Well, it’s time we have a little talk about Covid-19 again.
If you have been paying attention to the news, you know that the infection rates of the virus have been rapidly increasing of late, and hospitalizations are up to the point that some local hospitals are having trouble finding beds for patients. The new Delta variant seems to be more contagious than the first run, and it appears more younger people are now being affected. And the occurrences of “breakthrough” infections of fully vaccinated people are much higher than had been anticipated.
I know many of us are weary of hearing and talking about the virus. There is no shortage of Covid-fatigue, and I don’t mean a symptom of the sickness as much as the non-stop news and the high-volume arguing about how we are to deal with it. Many of us thought that we were all but finished with Covid back in the summer, and were looking forward to getting back to some semblance of normal as the fall approaches. But it appears that the virus isn’t going away any time soon.
The reality is we will probably be dealing with some version of this coronavirus for the rest of our lives, just like with the influenza virus and the common cold. What we must do as Christ-followers is learn how to live our lives with a proper balance of wisdom and faith, all with a selfless focus on loving our neighbor and being considerate to others.
It is not hard to understand that in a church even the size of ours there are all kinds of beliefs and opinions about what our approach should be to Covid. Even if you remove the politics from it all–which should have never entered into the discussion about a virus to begin with–opinions about vaccines and masks and the level of measures that should be taken range from one extreme to the other. And certainly, as we have seen over the last year and a half, one of the biggest dangers of the virus may be its ability to divide us.
By God’s grace, we as a church body navigated the first year of the virus fairly well. We have had somewhere around 70-80 confirmed cases of Covid, but there have been no hospitalizations from our church members, that I know of. And thankfully we have not lost anyone to the virus, at least not yet. The reality is, in time, that will probably change.
In the mean time, we have a responsibility to ourselves, to our families and to our “neighbors” to do a few things. From all indications, a good majority of the regularly attending adults in our church have already been vaccinated, and as stated above, a sizable percentage of our church family have already had the virus. And though there are so many inconsistent reports about who can spread the virus and how it is transmitted, we still need to take every precaution necessary to ensure the safety of our families and our church family.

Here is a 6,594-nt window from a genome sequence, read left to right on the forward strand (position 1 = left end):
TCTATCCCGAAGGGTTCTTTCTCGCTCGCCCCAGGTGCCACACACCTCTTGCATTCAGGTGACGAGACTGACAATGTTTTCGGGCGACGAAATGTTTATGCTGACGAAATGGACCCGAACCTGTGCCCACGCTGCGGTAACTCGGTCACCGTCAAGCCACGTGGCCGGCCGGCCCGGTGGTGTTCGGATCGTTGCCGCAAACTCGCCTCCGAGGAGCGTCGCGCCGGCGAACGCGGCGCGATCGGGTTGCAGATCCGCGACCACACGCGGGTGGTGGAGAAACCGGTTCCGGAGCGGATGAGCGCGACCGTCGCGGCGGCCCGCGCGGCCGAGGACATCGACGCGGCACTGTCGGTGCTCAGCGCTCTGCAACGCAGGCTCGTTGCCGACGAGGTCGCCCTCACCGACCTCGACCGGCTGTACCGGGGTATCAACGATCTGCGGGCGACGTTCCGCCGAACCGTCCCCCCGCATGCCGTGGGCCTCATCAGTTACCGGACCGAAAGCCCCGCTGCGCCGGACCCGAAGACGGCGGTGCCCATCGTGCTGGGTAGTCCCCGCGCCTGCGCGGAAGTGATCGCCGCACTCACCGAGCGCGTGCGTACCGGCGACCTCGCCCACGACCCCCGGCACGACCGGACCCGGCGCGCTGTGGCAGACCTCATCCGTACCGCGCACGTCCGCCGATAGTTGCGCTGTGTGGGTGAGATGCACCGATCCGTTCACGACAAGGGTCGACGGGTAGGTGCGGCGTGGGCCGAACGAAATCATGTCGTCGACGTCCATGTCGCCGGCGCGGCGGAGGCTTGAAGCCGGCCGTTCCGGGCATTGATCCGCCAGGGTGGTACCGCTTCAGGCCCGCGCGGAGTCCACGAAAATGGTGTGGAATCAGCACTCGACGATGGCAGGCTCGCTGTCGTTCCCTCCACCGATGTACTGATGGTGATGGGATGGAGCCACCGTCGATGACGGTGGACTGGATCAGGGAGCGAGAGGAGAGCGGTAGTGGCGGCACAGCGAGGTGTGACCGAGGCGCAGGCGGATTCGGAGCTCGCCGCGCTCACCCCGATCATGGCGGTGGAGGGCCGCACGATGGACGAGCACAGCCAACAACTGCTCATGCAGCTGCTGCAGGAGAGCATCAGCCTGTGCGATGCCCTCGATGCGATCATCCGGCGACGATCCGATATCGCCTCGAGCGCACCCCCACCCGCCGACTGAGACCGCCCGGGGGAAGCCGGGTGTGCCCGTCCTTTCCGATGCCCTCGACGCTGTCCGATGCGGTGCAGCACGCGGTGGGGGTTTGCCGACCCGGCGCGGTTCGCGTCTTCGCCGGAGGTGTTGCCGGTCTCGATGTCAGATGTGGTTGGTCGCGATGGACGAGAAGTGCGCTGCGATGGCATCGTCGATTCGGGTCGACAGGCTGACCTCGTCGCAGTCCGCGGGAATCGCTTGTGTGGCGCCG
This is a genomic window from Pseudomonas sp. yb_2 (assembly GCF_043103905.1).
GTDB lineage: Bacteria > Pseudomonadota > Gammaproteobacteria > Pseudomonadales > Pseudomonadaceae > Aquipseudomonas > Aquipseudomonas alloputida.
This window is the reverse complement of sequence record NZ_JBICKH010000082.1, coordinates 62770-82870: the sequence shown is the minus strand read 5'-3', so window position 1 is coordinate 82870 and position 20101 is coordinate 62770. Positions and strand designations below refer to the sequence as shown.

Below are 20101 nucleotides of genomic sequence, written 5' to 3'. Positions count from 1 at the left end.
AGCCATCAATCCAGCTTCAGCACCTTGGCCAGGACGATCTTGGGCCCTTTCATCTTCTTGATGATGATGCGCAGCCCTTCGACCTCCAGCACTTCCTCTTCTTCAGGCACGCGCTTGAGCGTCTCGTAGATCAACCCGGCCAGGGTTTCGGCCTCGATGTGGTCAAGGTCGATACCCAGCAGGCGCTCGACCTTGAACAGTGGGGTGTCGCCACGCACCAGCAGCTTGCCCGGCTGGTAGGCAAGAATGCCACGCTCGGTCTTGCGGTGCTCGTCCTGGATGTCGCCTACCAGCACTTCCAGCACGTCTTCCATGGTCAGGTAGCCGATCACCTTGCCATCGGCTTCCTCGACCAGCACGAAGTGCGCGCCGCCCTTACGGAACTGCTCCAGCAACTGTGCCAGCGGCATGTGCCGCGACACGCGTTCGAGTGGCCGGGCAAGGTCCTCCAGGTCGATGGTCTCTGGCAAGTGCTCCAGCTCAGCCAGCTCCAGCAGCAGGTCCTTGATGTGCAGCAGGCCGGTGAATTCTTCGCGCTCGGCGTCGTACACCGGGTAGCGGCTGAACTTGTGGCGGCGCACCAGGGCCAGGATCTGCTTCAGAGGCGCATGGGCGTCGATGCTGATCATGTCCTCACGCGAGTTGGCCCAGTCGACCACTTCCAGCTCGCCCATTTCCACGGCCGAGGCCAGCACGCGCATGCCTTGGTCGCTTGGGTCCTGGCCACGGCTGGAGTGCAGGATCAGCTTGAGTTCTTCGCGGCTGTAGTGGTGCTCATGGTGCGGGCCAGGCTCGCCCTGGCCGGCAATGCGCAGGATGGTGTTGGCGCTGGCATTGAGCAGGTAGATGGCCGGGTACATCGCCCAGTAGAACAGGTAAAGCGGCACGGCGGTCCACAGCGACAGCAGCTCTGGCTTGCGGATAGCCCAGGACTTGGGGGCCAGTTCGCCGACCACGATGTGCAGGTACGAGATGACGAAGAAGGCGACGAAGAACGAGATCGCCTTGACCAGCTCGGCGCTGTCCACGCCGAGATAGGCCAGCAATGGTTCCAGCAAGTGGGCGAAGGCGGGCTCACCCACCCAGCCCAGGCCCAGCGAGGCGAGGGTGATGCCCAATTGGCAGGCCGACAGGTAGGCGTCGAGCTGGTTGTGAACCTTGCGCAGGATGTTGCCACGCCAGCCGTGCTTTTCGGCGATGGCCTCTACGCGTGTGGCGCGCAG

As for how all this affects our church gatherings, well there are several measures we need to be sure we are taking. Obviously, as we have said all along–and this should be common sense even if there was no coronavirus–if you are feeling any symptoms of sickness or fever, you should stay at home. Likewise, if you have been around someone who has tested positive for Covid, you will also want to stay away for a period of quarantine, as the CDC recommends.
Also, be sure to wash your hands and use hand sanitizer, which we have available in all over our buildings. We are currently not requiring masks in our services, but we would certainly recommend them, especially if you have concerns about the virus. And no one should be made to feel judged or shamed for wearing a mask, or not.
And we ask that you keep your distance–and refrain from hugs and handshakes for now. We have used the term “spacial distancing” instead of “social distancing,” because by definition we as a church are called to be social. I want us to love one another, care for one another, encourage one another, and bear one another’s burdens–and all those things are “social.” But we can do all of those things even as we try to keep some safe space between us, for now.
Through it all, our calling is to put others first, as Jesus did for us. To be humble, and loving, even toward those we disagree with. And I will add that not only has condescension never worked in trying to persuade others to change their minds, it certainly does not reflect the image of Christ. Don’t give the enemy a foothold! (Ephesians 4:27)
And please pray, both for God’s protection from the virus and from any disunity as a result of it. He has brought us this far, and I am confident He will continue to lead us and provide for us.
I am praying for you, as I hope you are for me, and I look forward to seeing you on Sunday.